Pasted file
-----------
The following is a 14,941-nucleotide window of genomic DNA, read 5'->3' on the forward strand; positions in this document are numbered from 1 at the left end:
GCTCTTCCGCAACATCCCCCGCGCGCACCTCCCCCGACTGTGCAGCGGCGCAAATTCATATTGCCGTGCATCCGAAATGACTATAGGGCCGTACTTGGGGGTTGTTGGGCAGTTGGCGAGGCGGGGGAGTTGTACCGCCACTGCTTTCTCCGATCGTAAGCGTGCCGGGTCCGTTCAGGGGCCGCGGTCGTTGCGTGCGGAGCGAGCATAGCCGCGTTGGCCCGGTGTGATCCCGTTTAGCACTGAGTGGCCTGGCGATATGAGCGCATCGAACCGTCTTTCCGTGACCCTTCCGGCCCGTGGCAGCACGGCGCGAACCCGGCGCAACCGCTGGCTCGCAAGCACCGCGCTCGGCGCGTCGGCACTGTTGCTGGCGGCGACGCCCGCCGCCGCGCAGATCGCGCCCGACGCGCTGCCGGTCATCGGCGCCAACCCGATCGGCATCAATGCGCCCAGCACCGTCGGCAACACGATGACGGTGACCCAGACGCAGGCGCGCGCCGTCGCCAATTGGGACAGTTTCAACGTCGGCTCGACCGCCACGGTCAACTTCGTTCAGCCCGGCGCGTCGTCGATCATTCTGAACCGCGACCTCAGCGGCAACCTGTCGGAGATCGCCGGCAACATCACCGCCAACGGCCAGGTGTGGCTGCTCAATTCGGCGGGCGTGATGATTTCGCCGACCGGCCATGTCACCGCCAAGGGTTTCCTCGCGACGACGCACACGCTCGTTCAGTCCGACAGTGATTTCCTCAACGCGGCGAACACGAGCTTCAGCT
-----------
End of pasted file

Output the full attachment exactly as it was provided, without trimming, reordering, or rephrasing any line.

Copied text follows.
The following is a 14,941-nucleotide window of genomic DNA, read 5'->3' on the forward strand; positions in this document are numbered from 1 at the left end:
GCTCTTCCGCAACATCCCCCGCGCGCACCTCCCCCGACTGTGCAGCGGCGCAAATTCATATTGCCGTGCATCCGAAATGACTATAGGGCCGTACTTGGGGGTTGTTGGGCAGTTGGCGAGGCGGGGGAGTTGTACCGCCACTGCTTTCTCCGATCGTAAGCGTGCCGGGTCCGTTCAGGGGCCGCGGTCGTTGCGTGCGGAGCGAGCATAGCCGCGTTGGCCCGGTGTGATCCCGTTTAGCACTGAGTGGCCTGGCGATATGAGCGCATCGAACCGTCTTTCCGTGACCCTTCCGGCCCGTGGCAGCACGGCGCGAACCCGGCGCAACCGCTGGCTCGCAAGCACCGCGCTCGGCGCGTCGGCACTGTTGCTGGCGGCGACGCCCGCCGCCGCGCAGATCGCGCCCGACGCGCTGCCGGTCATCGGCGCCAACCCGATCGGCATCAATGCGCCCAGCACCGTCGGCAACACGATGACGGTGACCCAGACGCAGGCGCGCGCCGTCGCCAATTGGGACAGTTTCAACGTCGGCTCGACCGCCACGGTCAACTTCGTTCAGCCCGGCGCGTCGTCGATCATTCTGAACCGCGACCTCAGCGGCAACCTGTCGGAGATCGCCGGCAACATCACCGCCAACGGCCAGGTGTGGCTGCTCAATTCGGCGGGCGTGATGATTTCGCCGACCGGCCATGTCACCGCCAAGGGTTTCCTCGCGACGACGCACACGCTCGTTCAGTCCGACAGTGATTTCCTCAACGCGGCGAACACGAGCTTCAGCT